While there is no doubt about the need for more evidence, there is enough evidence of efficacy to start now. Since the past 20 years, we have come a long way with regard to filling the evidence gap existing in the field of patient safety and therefore modern system sciences and several decades of distributed experience in quality improvement offer a firm foundation for starting on the road to implement evidence-based strategies that ensure a safer provision of care.
On March 2013, well-evidenced recommendations were published. These interventions had proven to be highly effective in preventing patients from harm: presurgery checklists and anesthesia checklists; bundles to prevent central-line infections that include checklists; interventions to reduce urinary catheter use, such as catheter reminders and nurse initiated removal protocols; bundles to prevent ventilator-associated pneumonia, such as head-of-bed elevation and sedation vacations; mandated hand hygiene practices; a do-not-use list for hazardous abbreviations; interventions to reduce pressure ulcers; precautions to prevent hospital-acquired infections; real-time ultrasonography use while placing central lines; and interventions to improve prophylaxis for VTEs.
Despite the fact that evidence keeps accumulating, implementation of best evidence remains inconsistent.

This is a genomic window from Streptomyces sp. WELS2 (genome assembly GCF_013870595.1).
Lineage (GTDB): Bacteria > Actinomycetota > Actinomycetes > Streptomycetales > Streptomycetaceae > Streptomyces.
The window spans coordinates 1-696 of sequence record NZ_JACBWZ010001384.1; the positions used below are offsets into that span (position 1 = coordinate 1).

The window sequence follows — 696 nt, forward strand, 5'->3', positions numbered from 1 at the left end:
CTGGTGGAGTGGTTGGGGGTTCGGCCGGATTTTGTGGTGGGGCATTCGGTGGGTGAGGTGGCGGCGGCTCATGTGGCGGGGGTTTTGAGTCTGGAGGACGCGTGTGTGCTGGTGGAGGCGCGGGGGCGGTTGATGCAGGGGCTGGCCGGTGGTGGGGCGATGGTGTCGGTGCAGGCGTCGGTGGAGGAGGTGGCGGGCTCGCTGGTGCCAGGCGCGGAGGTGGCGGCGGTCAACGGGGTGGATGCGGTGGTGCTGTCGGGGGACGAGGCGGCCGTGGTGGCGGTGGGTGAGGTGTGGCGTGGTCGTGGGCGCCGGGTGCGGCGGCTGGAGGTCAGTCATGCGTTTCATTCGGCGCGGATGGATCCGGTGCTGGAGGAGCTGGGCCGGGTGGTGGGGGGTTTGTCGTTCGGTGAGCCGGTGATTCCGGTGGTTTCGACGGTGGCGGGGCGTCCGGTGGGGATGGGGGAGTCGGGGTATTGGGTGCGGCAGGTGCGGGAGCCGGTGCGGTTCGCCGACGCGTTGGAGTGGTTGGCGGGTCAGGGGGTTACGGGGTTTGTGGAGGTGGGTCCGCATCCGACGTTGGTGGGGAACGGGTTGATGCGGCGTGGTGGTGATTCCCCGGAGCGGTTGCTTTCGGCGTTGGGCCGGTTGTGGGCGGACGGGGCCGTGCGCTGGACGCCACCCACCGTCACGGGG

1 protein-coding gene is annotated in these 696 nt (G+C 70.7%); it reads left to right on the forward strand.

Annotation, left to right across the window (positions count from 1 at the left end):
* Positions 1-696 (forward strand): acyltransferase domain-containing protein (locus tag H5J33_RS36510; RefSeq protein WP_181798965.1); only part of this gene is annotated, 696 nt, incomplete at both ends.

So what is/are the main challenge(s) for patient safety measures implementation?
Dixon-Woods et al. identified ten key reasons: convincing people that there is a problem that is relevant to them; convincing them that the solution chosen is the right one; getting data collection and monitoring systems right; excess ambitions and “projectness; organizational cultures, capacities, and contexts; tribalism and lack of staff engagement; leadership; incentivizing participation and 'hard edges'; securing sustainability; and risk of unintended consequences.”
The gap between research and implementation is of 17 years. Implementation science is the drive to close this gap.
Implementation science is the scientific study of methods that promote the uptake of research findings into routine health care in clinical, organizational, or policy contexts. Investing in implementation research should be paramount of national patient safety research agendas. A linked problem is how to enhance quality of care and patient safety based on evidence when care settings are complex adaptive systems.
To answer this question, it is imperative to understand which common implementation factors are associated with improving the quality and safety of care for patients. Once these factors are identified, the equation for implementation success is completed.
Proctor et al. (2010) identified eight implementation factors that must be taken into consideration while aiming for successful implementation of patient safety-related strategies: acceptability, adoption, appropriateness, feasibility, fidelity, implementation costs, coverage, and sustainability. These factors need to be considered while measuring the effectiveness of implementation.